The dried saccharine exudation.
Habitat. Mediterranean Basin, Asia Minor to Spain; Sicily, France, Italy. Syn. Manna (Flowering) Ash, European Manna Tree; Fr. Manne en Larmes; Ger. Manna.
Frax'i-nus. L. for ash tree, fr. Gr.
to fence in, enclose - i. e., the wood used lor making hedges or fences, thus protecting things and places.
Or'nus. L. Wild Ash, fr. Heb. oren, Gr. mountain ash.
- i. e., the classic name for wild
Man'na. L. fr. Gr.
Heb. man, At. mann, gift (of heaven) - divinely supplied food - i. e., to the Israelites in their journey through the wilderness of Arabia.
Plant. - Small tree, 4.5-7.5 M. (15-25°) high; stem slender, bark gray, with leaf-scars on young twigs; leaves imparipinnate, 15-20 Cm. (6-8') long; leaflets 4 pairs, 2.5-5 Cm. (1-2') long, oval, acuminate, serrate, bright green, petiolate; flowers May-June, small, numerous, white, panicles, petals, 4 Mm. (J') long; fruit samara, 2.5 Cm. (1') long, 4 Mm. (1/6') broad. Exudation (manna), in irregular, more or less elongated, flattened, 3-sided pieces, yellowish-white, friable, somewhat waxy; internally nearly white, porous and crystalline in appearance; odor slight, characteristic; taste sweet, slightly bitter, faintly acrid; also in irregular masses, partly brittle or soft, resin-like fragments, yellowish-white, yellowish-gray - the latter at least, to the extent of 40 p. c. Test: 1. Heat to boiling 5 Gm. with alcohol 100 Ml. (Cc.) - filtrate on cooling rapidly deposits crystals of mannite. Solvents: hot or cold water; alcohol. Dose, 3j_8 (4-30 Gm.).
Commercial. - The manna ash was introduced into Europe, 1710, and is so graceful as to be planted often in gardens for ornament. In Sicily whole plantations are cultivated for the juice, which is obtained from trees, at least 8 years old and stem 7.5-10 Cm. (3-4") thick, by cutting through the bark to the wood with a curved knife transverse incisions, 2.5-5 Cm. (1-2') long, and 2.5 Cm. (1') apart, the first cut being nearest the ground, and another made directly above it every day during warm weather, July-August. The next year another portion of the stem is used, so continuing 10-12 seasons, when the trees, being spent, are felled and shoots allowed to spring from the stump. Manna exudes from these incisions as a clear liquid, soon concretes on the stem, or on sticks and straws placed in the incisions for the purpose, is dried upon shelves, and packed for market in tin-lined deal boxes having partitions. There are three varieties:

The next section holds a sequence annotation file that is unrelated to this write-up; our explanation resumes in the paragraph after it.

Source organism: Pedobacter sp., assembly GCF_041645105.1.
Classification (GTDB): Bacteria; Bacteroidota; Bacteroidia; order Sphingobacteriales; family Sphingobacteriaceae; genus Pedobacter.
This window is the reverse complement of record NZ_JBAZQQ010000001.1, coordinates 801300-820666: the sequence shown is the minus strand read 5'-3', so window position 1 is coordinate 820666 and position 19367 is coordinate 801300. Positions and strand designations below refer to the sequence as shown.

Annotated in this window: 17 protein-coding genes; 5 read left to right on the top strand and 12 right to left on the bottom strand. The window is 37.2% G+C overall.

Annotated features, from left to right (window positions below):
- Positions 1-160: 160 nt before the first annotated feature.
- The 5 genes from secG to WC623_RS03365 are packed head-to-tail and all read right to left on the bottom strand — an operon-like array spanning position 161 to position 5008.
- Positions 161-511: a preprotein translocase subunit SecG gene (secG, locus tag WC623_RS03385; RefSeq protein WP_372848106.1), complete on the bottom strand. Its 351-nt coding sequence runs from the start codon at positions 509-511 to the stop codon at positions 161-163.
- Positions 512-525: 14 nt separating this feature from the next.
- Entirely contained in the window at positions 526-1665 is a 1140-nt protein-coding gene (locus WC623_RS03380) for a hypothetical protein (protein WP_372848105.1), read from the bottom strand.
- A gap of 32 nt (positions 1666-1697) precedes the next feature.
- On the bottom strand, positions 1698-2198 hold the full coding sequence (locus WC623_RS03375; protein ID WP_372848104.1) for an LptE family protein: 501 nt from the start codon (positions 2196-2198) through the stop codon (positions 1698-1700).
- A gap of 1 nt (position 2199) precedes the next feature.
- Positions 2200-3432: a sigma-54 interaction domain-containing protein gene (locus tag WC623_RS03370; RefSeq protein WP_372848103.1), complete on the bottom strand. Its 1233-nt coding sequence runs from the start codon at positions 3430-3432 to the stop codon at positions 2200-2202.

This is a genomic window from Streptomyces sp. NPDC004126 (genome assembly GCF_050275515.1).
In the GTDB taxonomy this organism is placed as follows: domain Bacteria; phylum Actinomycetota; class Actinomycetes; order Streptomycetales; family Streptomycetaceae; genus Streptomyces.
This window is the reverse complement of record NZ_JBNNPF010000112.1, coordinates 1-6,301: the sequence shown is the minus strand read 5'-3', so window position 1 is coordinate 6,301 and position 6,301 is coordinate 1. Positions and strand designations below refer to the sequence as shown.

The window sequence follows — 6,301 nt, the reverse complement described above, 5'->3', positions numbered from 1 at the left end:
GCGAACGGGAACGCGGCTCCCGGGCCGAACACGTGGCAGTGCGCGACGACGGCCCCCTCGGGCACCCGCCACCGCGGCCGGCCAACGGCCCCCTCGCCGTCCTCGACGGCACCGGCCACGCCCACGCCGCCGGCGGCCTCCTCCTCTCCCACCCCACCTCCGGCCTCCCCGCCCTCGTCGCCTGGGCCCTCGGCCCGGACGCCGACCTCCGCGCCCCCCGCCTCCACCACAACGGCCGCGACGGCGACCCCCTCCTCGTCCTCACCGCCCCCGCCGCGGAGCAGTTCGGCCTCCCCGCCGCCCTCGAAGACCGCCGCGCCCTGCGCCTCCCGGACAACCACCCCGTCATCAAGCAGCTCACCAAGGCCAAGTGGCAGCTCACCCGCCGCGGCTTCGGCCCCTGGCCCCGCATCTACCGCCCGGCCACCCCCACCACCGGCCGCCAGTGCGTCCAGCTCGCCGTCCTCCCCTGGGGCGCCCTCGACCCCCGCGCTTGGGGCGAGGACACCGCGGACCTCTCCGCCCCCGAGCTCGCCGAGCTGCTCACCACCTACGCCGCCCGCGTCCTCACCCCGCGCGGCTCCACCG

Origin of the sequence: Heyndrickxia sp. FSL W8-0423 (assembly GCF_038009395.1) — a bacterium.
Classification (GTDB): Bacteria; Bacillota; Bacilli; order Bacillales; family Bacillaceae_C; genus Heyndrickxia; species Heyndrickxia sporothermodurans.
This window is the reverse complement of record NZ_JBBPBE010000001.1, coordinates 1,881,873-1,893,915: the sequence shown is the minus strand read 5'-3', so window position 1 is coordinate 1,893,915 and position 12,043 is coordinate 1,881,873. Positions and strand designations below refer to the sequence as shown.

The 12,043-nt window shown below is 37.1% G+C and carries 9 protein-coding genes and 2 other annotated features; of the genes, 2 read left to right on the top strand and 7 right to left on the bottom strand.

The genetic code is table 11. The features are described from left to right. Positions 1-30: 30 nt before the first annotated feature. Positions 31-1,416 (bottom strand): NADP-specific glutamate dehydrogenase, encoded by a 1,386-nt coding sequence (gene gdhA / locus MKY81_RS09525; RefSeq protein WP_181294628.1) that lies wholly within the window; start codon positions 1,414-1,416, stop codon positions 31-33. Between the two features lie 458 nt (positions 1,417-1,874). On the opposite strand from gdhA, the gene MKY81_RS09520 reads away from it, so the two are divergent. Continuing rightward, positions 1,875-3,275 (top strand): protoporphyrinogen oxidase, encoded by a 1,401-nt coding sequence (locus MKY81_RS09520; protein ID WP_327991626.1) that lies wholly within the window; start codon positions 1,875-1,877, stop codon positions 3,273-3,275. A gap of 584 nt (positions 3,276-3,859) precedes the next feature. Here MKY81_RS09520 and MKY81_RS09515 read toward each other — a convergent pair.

Fig. 305. - Fraxinus Ornus: branch showing leaves and flowers.
Fig. 306. - Fraxinus Ornus: a, flower opened; b, single-winged fruit; c, longitudinal section of same.
1. Large Flake (Manna Cannellata, Electa), obtained when juice abundant from upper incisions, giving a product less fatty, in consequence of which it dries easily in tubes or flat pieces - the very best, Manna a cannola, on sticks, straws inserted in the cuts, being unknown in our market; 2, Small Flake (Manna in tears, lachrymis), same as preceding, only smaller and often of darker shade; 3, Sorts (Tolfa, Manna Communis), in tears from lower incisions, into which leaves, etc., are placed for it to congeal upon; it is inferior, more gummy, sticky, brownish, internally whitish, less crystalline, some being scraped from trees; 4, Fat (Manna Pinguis), flows down the trunk, Oct.-Nov., fragments united by brown viscid matter, without flakes; rarely seen in market or used in medicine.
Constituents. - Mannite 60-90 p. c, Glucose, mucilage, fraxin, resin.
Mannite, C6H8(OH)6. - Obtained with boiling alcohol and recrystal-lizing from the same several times; occurs in white prisms, soluble in water (6), slightly in absolute alcohol, insoluble in ether, by oxidation gives fermentable mannitose and various acids.
Glucose. - Sometimes 16 p. c. Mucilage and Fraxin, C22H36O20, are mostly in inferior grades; to this latter are due the fluorescence of the aqueous solution and the green color seen in some manna.
Preparations. - 1. Infusum Sennoe Compositum, 12 p. c. Dose, ℥j-3 (30-90 Ml. (Cc.)).
Unoff. Prep.: Syrup, 12.5 p. c, + sugar 77.5, alcohol 6.5, water q. s. 100, dose, 3j-2 (4-8 Ml. (Cc.)).
Properties. - Laxative, demulcent, expectorant, cholagogue, may cause flatulence and colic; action slow and constringes secondarily.
Uses. - Usually given with other medicines, as senna, rhubarb, magnesium oxide, neutral salts, etc., to which it adds purgative properties, and by its sweetness disguises disagreeable taste of its associate. Useful in piles, genito-urinary irritation, constipation of pregnancy. Mostly given to children and delicate persons, to whom its sweetness appeals.
1. Fraxinus excel"sior, European Ash. - S. Europe. Produces manna identical with the official.
2. La'rix Larix (europoea), Briancon Manna (Pinaceae); Quercus Vallo'nea, Armenian Manna (Fagaceae); Alha'gi camelo'rum, Persian Manna (Papilionaceae); Eucalyptus gonioca'lyx, E. Gun'ni and E. vimina'lis (Myrtaceae); Tam'arix mannifera, Tamarisk Manna (Tama-ricaceae). All these produce sweet exudations or mannas (not met in commerce), containing melezitose, C12H22O113H2O, or melitose, C12H28O14, or some such saccharine principle. The saccharine products of some insects as Trehala, cocoon of Lavi'nus mellificus (Syria) and Lerp, upon Eucalyptus dumosa (Australia) contain trehalose sugar, and are used as manna.